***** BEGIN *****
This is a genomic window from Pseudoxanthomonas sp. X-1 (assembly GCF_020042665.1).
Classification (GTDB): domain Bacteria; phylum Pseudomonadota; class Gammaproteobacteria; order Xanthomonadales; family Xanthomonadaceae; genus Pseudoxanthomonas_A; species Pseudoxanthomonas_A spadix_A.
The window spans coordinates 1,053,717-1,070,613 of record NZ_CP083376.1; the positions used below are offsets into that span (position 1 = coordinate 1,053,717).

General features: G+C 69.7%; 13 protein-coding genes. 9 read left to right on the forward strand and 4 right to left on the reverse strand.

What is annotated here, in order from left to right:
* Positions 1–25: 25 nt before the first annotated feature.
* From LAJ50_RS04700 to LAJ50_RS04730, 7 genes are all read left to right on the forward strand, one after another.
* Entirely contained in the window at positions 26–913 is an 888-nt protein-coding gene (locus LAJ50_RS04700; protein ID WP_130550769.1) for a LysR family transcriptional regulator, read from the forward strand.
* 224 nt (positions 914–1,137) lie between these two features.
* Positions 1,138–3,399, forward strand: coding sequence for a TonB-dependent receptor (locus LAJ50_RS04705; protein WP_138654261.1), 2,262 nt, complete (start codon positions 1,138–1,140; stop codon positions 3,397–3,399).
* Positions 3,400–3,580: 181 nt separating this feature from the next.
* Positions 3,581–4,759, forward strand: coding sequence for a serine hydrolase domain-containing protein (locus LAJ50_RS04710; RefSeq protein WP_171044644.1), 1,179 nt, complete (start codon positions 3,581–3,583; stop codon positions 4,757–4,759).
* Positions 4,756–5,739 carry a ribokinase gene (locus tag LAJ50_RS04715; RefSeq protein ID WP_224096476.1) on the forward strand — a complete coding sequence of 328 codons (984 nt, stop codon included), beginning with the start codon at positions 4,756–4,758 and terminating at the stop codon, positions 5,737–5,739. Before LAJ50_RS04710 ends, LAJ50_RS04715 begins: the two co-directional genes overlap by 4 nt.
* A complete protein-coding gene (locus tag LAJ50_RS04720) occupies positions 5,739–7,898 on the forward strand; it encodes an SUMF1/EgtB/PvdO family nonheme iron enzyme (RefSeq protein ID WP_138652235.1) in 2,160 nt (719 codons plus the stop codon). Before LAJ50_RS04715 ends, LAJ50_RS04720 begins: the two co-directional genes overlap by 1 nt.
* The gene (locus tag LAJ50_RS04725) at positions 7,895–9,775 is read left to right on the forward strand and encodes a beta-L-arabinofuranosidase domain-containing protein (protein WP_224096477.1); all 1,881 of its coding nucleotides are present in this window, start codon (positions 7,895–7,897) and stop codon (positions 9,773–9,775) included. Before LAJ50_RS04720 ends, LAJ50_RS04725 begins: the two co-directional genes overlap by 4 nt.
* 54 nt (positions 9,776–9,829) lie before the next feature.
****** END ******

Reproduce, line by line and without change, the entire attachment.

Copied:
This is a genomic window from Pseudoxanthomonas sp. X-1 (assembly GCF_020042665.1).
Classification (GTDB): domain Bacteria; phylum Pseudomonadota; class Gammaproteobacteria; order Xanthomonadales; family Xanthomonadaceae; genus Pseudoxanthomonas_A; species Pseudoxanthomonas_A spadix_A.
The window spans coordinates 1,053,717-1,070,613 of record NZ_CP083376.1; the positions used below are offsets into that span (position 1 = coordinate 1,053,717).

General features: G+C 69.7%; 13 protein-coding genes. 9 read left to right on the forward strand and 4 right to left on the reverse strand.

What is annotated here, in order from left to right:
* Positions 1–25: 25 nt before the first annotated feature.
* From LAJ50_RS04700 to LAJ50_RS04730, 7 genes are all read left to right on the forward strand, one after another.
* Entirely contained in the window at positions 26–913 is an 888-nt protein-coding gene (locus LAJ50_RS04700; protein ID WP_130550769.1) for a LysR family transcriptional regulator, read from the forward strand.
* 224 nt (positions 914–1,137) lie between these two features.
* Positions 1,138–3,399, forward strand: coding sequence for a TonB-dependent receptor (locus LAJ50_RS04705; protein WP_138654261.1), 2,262 nt, complete (start codon positions 1,138–1,140; stop codon positions 3,397–3,399).
* Positions 3,400–3,580: 181 nt separating this feature from the next.
* Positions 3,581–4,759, forward strand: coding sequence for a serine hydrolase domain-containing protein (locus LAJ50_RS04710; RefSeq protein WP_171044644.1), 1,179 nt, complete (start codon positions 3,581–3,583; stop codon positions 4,757–4,759).
* Positions 4,756–5,739 carry a ribokinase gene (locus tag LAJ50_RS04715; RefSeq protein ID WP_224096476.1) on the forward strand — a complete coding sequence of 328 codons (984 nt, stop codon included), beginning with the start codon at positions 4,756–4,758 and terminating at the stop codon, positions 5,737–5,739. Before LAJ50_RS04710 ends, LAJ50_RS04715 begins: the two co-directional genes overlap by 4 nt.
* A complete protein-coding gene (locus tag LAJ50_RS04720) occupies positions 5,739–7,898 on the forward strand; it encodes an SUMF1/EgtB/PvdO family nonheme iron enzyme (RefSeq protein ID WP_138652235.1) in 2,160 nt (719 codons plus the stop codon). Before LAJ50_RS04715 ends, LAJ50_RS04720 begins: the two co-directional genes overlap by 1 nt.
* The gene (locus tag LAJ50_RS04725) at positions 7,895–9,775 is read left to right on the forward strand and encodes a beta-L-arabinofuranosidase domain-containing protein (protein WP_224096477.1); all 1,881 of its coding nucleotides are present in this window, start codon (positions 7,895–7,897) and stop codon (positions 9,773–9,775) included. Before LAJ50_RS04720 ends, LAJ50_RS04725 begins: the two co-directional genes overlap by 4 nt.
* 54 nt (positions 9,776–9,829) lie before the next feature.